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Compare Website Software

Compare Website Software

Our criteria
We rate and judge many website applications on this site. There are many pages of reviews and comparisons here, so it therefore makes sense to outline our basic judging standards just the once, in a central place.

We specialise in honest expert-user reviews of dynamic website applications, and have no commercial tie-ups or affiliations in this area. We no longer use a feature matrix as that  proved to be an inefficient way to review website software - it can't tell you what is good or bad.

Our webapp judging focus

We focus on SEO and usability issues, because these are by far the most important factors for site owners. Your website needs to have an admin backend that is easy to use, and your site needs to be busy. In order to be popular the site must succeed in search, or you will have to pay out every month to get traffic through advertising. Adverts produce extra traffic, not fundamental traffic - the visits you should naturally get as long as your site appeals to the search engines.

These are also the two areas most likely to be ignored by less skilled developers. Yes - an application must do its job well and produce web pages that look good, and of course we  examine this aspect; but popularity and/or potential website earnings and ease of use have to be the core factors.

This means that if an application makes little concession to the fact that search success is the prime requirement for most websites now, and is difficult to use, we cannot recommend it - however good it might be in other areas.

As far as we are concerned, developers are wasting their time if they cannot provide:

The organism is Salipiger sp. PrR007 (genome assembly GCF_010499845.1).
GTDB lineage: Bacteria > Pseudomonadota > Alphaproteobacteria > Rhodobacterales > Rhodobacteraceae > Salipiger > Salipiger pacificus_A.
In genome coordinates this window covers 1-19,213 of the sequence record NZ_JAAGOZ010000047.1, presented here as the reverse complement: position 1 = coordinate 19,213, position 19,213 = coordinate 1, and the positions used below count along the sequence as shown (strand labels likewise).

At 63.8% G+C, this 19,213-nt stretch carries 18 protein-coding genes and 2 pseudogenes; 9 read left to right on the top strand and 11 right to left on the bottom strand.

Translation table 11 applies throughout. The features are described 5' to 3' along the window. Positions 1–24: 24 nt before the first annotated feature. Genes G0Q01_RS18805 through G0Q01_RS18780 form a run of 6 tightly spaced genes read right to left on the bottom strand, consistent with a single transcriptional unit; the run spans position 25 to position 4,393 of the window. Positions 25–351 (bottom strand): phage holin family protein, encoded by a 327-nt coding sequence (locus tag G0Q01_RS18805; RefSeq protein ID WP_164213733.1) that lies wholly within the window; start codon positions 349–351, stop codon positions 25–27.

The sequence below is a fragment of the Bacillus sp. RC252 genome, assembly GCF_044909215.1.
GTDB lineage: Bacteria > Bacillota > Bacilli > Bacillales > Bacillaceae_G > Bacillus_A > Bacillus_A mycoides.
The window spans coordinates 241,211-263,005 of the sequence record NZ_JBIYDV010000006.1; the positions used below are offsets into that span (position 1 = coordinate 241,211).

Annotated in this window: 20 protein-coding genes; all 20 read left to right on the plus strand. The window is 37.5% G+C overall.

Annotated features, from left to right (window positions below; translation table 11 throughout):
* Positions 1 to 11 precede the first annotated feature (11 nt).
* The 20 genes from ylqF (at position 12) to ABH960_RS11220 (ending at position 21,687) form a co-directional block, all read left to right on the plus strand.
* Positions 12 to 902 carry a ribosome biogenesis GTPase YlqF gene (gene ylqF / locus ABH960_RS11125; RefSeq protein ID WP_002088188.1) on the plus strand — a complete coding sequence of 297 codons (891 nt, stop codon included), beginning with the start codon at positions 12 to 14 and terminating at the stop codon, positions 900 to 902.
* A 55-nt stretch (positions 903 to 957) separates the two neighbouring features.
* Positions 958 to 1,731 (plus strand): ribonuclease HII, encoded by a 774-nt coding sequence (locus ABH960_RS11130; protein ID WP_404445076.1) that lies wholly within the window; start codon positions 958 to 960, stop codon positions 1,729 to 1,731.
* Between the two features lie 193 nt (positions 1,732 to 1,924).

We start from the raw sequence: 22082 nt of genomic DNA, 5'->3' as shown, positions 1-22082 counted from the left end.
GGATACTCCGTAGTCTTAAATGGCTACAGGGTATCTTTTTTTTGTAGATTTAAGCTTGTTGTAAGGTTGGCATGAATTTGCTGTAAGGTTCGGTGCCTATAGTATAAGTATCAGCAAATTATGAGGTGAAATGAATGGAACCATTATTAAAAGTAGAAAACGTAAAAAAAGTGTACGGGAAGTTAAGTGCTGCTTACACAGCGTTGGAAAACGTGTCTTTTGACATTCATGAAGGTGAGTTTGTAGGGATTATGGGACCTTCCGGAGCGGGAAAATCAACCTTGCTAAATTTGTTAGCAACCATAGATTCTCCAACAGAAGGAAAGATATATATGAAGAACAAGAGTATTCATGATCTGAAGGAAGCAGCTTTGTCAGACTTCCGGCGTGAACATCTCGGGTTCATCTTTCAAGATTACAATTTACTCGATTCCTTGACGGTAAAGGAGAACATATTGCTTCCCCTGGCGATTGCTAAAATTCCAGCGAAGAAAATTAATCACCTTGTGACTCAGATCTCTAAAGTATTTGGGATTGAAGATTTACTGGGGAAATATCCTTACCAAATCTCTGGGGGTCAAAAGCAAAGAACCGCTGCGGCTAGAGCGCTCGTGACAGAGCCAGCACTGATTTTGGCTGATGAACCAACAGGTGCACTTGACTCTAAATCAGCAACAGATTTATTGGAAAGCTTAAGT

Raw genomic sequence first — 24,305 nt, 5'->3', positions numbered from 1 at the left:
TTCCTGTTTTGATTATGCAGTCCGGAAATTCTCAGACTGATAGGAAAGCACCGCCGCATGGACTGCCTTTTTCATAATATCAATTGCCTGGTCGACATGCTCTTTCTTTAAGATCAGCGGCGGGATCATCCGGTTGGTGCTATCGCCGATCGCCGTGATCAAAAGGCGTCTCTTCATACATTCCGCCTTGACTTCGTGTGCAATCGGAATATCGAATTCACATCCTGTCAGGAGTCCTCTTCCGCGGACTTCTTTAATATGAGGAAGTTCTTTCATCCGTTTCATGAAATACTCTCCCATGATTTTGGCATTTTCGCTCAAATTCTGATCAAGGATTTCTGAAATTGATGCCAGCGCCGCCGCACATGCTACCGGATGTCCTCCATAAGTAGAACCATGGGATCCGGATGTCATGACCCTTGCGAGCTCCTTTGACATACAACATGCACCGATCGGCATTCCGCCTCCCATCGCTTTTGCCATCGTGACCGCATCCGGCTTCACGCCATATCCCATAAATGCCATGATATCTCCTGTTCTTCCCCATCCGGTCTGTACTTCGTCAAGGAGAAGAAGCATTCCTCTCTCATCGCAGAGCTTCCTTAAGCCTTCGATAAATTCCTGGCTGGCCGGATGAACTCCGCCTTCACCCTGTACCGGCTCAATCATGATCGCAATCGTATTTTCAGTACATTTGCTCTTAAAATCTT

1. A minimum standard of search engine compliance, even if this is via plugins. Ideally, full SEF URLs and per-page unique metadata are needed, though some movement toward this may be acceptable.

2. A reasonable usability level FOR THE APPLICATION OWNER. Note that web application usability and website usability ARE TWO DIFFERENT THINGS.  
3. A website accessibility rating of single-A as a minimum, for the resulting generated pages.

4. Web pages that validate for code with the W3C. We would accept up to 5 errors as a practical figure, on a site with a new template, some new modules, and new content, and with no developer input. These errors should be fixable. From 5 to 25 errors is poor-quality code; 25 - 50 errors is very poor quality code; over 50 errors is trash and does not qualify as HTML or xHTML.

Sites with over 50 errors on a page are strong evidence of incompetence in the software authors and/or the implementers. Such sites are unlikely to be legally compliant and  are likely to have many other types of error. No one would actually pay for a site like this as it would be grounds for immediate legal redress.

The web application end-user

The end-user of a web application is the owner and user of the application. You should note that there is a mistaken belief among some developers that the site visitor is the 'end-user'. This is completely false. The best parallel here is to compare the webapp to a printing press: the end-user of a press is the publisher, who purchased it and works with it all day; not the newspaper reader. The reader is the publisher's customer, not the customer of the people who build the printing presses. In the same way, the end-user of a web application (which, like a printing press, is a piece of machinery for publishing) is the person who works with it, not the peruser of work published with it.

In some cases, muddle-headedness like this can obscure the fact that an application needs to be easy to use, and do what the user needs - and the user is the owner who works with it every day. Not someone who might read the newspaper once and then dispose of it, or only see the website for eight seconds once in their life.

Website application developers are different from website developers. The former are in a B2B business where the user is not the final customer; the latter are in a B2C business where the user is the final customer.

Certainly, the website resulting from a web application needs to do its job well - but if the search engines hate it and the owner has ulcers from using it, a website will probably not be much use to a prospective site visitor - especially since they won't be able to find it in the first place.

Website applications need to be easy to use for the owner, and generate sites that succeed in search. If they can't do that, they are a waste of time.


Web Business Managers